“The Man Who Invented Christmas” needed to accomplish two tasks: Tell the story of how Charles Dickens created the beloved classic “A Christmas Carol,” and in turn illustrate how the story’s popularity helped turn December 25 into a cultural behemoth.
Alas, it succeeds at neither, even though its source material (the non-fiction book by Les Standiford) excels at both. As a portrait of an author on the verge of a breakthrough, this is a run-of-the-mill, occasionally clumsy biopic; as for contextualizing Christmas, it never explains how it functioned before Dickens and only briefly mentions how it changed after him.
(When one of Dickens’ publishers shrugs off Christmas as a minor holiday, my very educated sister-in-law turned to me at the press screening and asked, “Wait, what?”)
The history of Christmas is a fascinating one, from the biblical account of Jesus’ birth, to the church’s moving of his birthdate so as to capitalize on the popularity of pagan holidays like Saturnalia and Yule, to the Puritans banning it as a feast of licentiousness, to the abundant, familial celebration we know today. Standiford touches upon all of this, and on how the immense popularity of “A Christmas Carol” changed the culture around the holiday, but screenwriter Susan Coyne (“Anne of Green Gables”) and director Bharat Nalluri (“Miss Pettigrew Lives for a Day”) gloss right over it in a way that will leave most viewers befuddled by the film’s title.
While Dickens (played here by Dan Stevens) was a well-established writer by 1843, the author was in something of a slump before he decided to take a crack at writing a Christmas story. “Barnaby Rudge” and “Martin Chuzzlewit” were slow sellers, and his essays about his trip to America hadn’t flown off the shelves either; meanwhile, he and his family were grandly restoring a new house, and his constantly-in-debt father John (Jonathan Pryce) was one of many people in Dickens’ orbit with hands perpetually out.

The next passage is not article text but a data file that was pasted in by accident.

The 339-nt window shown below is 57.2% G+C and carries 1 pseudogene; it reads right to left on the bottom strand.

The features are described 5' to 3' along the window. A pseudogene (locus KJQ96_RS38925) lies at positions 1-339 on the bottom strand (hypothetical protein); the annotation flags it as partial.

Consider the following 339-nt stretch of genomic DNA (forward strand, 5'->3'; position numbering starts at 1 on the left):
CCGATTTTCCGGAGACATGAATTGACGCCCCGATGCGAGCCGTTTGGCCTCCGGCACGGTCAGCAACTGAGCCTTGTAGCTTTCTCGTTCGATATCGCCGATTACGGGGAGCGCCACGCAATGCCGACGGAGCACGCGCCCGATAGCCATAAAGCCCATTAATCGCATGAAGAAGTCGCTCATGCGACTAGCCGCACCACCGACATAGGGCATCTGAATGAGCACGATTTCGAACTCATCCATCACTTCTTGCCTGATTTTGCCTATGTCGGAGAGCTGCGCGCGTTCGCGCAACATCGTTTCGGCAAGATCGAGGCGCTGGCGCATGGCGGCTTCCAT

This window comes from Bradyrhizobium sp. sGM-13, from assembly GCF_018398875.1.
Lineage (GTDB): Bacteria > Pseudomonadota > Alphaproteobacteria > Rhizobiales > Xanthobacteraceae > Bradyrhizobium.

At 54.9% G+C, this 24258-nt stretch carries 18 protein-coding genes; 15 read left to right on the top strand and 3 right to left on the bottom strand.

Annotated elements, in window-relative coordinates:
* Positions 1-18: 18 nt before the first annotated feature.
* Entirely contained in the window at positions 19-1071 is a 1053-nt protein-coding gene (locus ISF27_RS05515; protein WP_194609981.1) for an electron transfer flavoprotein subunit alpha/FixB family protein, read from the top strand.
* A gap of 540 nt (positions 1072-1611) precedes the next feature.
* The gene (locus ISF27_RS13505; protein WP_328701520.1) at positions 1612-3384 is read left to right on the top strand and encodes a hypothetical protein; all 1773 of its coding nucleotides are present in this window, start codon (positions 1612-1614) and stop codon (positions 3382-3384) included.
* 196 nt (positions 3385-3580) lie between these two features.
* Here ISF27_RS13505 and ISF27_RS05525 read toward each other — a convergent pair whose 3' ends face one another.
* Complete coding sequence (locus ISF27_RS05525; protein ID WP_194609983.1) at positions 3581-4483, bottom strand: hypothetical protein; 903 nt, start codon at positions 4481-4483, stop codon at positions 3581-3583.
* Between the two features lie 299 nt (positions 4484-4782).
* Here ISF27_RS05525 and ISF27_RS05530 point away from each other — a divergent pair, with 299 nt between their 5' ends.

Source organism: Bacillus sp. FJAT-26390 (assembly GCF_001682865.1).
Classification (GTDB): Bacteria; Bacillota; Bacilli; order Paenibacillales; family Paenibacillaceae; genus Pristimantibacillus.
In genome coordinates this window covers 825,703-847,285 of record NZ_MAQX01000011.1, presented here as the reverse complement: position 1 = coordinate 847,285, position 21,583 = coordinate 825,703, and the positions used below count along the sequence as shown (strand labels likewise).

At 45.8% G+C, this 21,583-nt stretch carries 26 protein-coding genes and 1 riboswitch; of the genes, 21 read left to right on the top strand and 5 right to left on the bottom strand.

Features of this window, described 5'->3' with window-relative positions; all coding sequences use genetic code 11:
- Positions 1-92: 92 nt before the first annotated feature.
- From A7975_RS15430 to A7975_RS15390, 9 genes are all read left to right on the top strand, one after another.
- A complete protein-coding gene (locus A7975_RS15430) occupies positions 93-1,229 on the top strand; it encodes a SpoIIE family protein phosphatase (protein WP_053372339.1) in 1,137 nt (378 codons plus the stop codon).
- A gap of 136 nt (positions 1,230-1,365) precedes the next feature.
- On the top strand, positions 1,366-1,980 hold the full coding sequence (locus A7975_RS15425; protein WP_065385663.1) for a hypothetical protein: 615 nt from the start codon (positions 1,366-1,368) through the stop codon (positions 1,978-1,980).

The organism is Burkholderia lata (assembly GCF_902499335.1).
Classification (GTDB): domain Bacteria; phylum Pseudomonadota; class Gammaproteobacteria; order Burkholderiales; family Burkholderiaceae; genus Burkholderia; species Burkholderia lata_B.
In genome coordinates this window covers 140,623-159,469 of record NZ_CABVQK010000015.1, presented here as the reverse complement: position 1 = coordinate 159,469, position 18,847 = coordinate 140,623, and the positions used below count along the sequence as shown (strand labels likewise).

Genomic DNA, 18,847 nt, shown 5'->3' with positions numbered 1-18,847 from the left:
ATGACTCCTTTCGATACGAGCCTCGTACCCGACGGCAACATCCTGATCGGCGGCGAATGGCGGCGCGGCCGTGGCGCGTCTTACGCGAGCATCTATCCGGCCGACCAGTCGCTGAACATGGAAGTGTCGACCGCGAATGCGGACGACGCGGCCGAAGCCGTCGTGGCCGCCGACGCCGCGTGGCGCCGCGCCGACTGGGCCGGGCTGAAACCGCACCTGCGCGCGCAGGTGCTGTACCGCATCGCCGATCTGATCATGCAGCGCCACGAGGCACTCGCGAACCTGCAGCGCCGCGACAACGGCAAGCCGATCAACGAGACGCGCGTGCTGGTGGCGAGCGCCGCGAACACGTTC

Having decided fairly late in the year to write “A Christmas Carol,” Dickens had relatively few weeks to get the story written and published, so there’s certainly some suspense involved in the book’s creation. And as Coyne and Nalluri tell the story, each new character Dickens created followed him around, waiting for him to figure out how to finish his tale. The most notable of these fictional hangers-on is, of course, Ebenezer Scrooge, brought to life with such delightful biliousness by Christopher Plummer that “The Man Who Invented Christmas” should, if nothing else, exist as an audition reel for a straightforward adaptation with Plummer in the lead.
There are aspects of the film that work, from the very convincing period interiors to a terrific ensemble of British character actors, including Miriam Margolyes (as Dickens’ housekeeper), Simon Callow (as John Leech, whose memorable illustrations are an essential ingredient to “A Christmas Carol”) and Miles Jupp (hilarious as Dickens’ smarmy rival William Makepeace Thackeray). All this talent on hand serves to highlight the blandness of Stevens in the central role. A writer writing is, admittedly, a mostly thankless task in movies, but given how this particular book connects to Dickens’ bleak youth working in a factory while his father was sent off to debtor’s prison, this character offers plenty for an actor willing to dive in; Stevens — here, anyway — seems content to bob at the surface.
Cinematographer Ben Smithard (“Goodbye Christopher Robin”) commits the sin of many a made-for-TV adaptation of “A Christmas Carol” by making industrial London far too bright and shiny; it’s a little hard to swallow Dickens’ complaints about the “damn London fog” when there are Malibu levels of sunshine coming in through the window behind him. London itself gets short shrift, since it appears to be about three blocks wide, unlike in more sumptuous productions that take over all the studios at Pinewood or Shepperton to recreate the city in all its 19th century glory and grime.
Most frustratingly, “The Man Who Invented Christmas” is the sort of author biopic that reduces the artist to a stenographer. People around Dickens spout off zingers like “Are there no workhouses?” or “A poor excuse to pick a man’s pocket every 25th of December,” and it’s like the book writes itself. That book, nearly 175 years later, remains an essential element to the holiday; this movie about its creation will be forgotten by Boxing Day.